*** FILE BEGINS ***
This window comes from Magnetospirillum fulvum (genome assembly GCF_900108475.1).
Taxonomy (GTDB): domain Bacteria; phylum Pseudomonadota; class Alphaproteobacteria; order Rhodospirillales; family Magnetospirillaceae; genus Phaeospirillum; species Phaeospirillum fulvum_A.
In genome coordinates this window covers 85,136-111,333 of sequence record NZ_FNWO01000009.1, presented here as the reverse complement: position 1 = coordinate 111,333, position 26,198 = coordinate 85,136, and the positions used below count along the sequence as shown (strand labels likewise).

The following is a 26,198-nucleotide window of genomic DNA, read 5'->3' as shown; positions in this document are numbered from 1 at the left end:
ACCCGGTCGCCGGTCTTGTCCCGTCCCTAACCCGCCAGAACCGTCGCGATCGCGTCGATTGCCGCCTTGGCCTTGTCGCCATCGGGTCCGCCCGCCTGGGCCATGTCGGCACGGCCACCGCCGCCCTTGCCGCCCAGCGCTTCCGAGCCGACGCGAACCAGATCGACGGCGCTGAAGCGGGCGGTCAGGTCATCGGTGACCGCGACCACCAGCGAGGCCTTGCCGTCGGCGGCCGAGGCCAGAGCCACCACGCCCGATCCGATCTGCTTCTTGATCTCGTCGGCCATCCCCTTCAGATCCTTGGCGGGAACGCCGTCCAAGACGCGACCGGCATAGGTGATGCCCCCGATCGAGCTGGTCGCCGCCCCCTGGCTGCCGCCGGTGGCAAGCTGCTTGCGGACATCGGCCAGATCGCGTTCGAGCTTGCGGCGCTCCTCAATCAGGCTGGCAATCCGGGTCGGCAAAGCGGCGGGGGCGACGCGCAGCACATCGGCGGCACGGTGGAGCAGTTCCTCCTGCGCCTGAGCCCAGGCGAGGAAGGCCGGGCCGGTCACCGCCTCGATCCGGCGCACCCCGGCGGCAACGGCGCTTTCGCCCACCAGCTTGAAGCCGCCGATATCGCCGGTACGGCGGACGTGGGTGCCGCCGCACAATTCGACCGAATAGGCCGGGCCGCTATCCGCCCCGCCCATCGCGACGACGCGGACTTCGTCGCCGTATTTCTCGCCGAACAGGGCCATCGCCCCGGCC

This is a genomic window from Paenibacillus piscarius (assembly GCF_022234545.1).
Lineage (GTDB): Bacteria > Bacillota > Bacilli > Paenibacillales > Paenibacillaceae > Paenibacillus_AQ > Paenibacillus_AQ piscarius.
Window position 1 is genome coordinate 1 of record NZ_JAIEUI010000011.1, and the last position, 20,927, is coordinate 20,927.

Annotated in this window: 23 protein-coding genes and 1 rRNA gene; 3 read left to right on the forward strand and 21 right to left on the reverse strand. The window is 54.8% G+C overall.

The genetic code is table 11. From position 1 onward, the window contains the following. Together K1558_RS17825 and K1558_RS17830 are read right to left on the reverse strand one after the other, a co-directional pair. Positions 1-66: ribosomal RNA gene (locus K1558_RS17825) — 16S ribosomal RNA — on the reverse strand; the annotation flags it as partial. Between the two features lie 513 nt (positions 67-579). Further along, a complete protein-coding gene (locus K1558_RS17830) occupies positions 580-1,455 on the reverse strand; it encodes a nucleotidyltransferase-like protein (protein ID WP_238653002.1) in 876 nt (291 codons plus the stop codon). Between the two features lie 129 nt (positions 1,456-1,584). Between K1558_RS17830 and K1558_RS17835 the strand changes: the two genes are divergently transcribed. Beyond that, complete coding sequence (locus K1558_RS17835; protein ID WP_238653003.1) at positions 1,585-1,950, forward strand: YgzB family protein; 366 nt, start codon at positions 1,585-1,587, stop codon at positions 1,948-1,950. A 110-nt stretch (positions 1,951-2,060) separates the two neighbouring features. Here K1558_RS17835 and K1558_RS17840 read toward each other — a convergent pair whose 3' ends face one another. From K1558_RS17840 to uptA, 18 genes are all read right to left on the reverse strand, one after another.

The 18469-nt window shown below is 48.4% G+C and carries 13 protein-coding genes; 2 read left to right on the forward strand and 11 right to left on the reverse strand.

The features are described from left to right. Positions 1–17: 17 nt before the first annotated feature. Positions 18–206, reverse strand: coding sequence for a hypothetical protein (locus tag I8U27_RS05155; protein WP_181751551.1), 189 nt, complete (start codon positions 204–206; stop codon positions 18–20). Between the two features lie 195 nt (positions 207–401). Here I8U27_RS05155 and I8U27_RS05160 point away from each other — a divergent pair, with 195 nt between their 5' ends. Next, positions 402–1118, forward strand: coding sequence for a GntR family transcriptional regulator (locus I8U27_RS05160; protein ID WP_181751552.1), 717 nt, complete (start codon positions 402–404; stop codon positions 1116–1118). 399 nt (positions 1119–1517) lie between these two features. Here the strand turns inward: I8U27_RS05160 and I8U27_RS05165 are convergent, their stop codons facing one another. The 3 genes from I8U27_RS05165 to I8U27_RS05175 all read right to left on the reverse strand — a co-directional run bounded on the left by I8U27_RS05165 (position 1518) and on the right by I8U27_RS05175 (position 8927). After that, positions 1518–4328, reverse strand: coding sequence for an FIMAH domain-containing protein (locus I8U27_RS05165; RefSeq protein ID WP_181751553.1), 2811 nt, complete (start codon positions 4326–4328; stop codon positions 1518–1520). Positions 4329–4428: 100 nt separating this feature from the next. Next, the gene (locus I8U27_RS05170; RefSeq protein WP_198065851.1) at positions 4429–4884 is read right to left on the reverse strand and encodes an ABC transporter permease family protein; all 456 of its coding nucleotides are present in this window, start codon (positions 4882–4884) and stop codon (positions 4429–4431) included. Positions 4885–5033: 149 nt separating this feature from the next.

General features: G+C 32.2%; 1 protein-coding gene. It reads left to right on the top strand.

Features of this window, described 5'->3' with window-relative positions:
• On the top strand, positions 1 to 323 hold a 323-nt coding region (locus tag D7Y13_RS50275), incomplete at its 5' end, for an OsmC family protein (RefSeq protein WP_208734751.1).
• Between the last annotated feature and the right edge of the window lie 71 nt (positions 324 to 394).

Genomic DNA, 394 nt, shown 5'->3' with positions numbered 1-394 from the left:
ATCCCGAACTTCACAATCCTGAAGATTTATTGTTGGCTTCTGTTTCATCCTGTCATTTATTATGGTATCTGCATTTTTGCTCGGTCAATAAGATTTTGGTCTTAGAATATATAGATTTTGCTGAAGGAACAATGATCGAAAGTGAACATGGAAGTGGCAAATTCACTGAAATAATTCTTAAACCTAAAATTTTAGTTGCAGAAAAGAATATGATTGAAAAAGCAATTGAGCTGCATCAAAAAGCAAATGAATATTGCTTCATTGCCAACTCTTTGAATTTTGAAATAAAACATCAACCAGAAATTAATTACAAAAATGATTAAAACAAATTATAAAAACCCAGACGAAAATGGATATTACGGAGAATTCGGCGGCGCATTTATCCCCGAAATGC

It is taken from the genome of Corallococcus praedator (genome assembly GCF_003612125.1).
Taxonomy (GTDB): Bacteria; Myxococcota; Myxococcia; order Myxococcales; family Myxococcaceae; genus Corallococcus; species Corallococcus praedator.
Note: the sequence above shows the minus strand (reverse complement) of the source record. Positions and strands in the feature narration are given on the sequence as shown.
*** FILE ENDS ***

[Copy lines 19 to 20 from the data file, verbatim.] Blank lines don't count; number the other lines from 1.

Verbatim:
It is taken from the genome of Corallococcus praedator (genome assembly GCF_003612125.1).
Taxonomy (GTDB): Bacteria; Myxococcota; Myxococcia; order Myxococcales; family Myxococcaceae; genus Corallococcus; species Corallococcus praedator.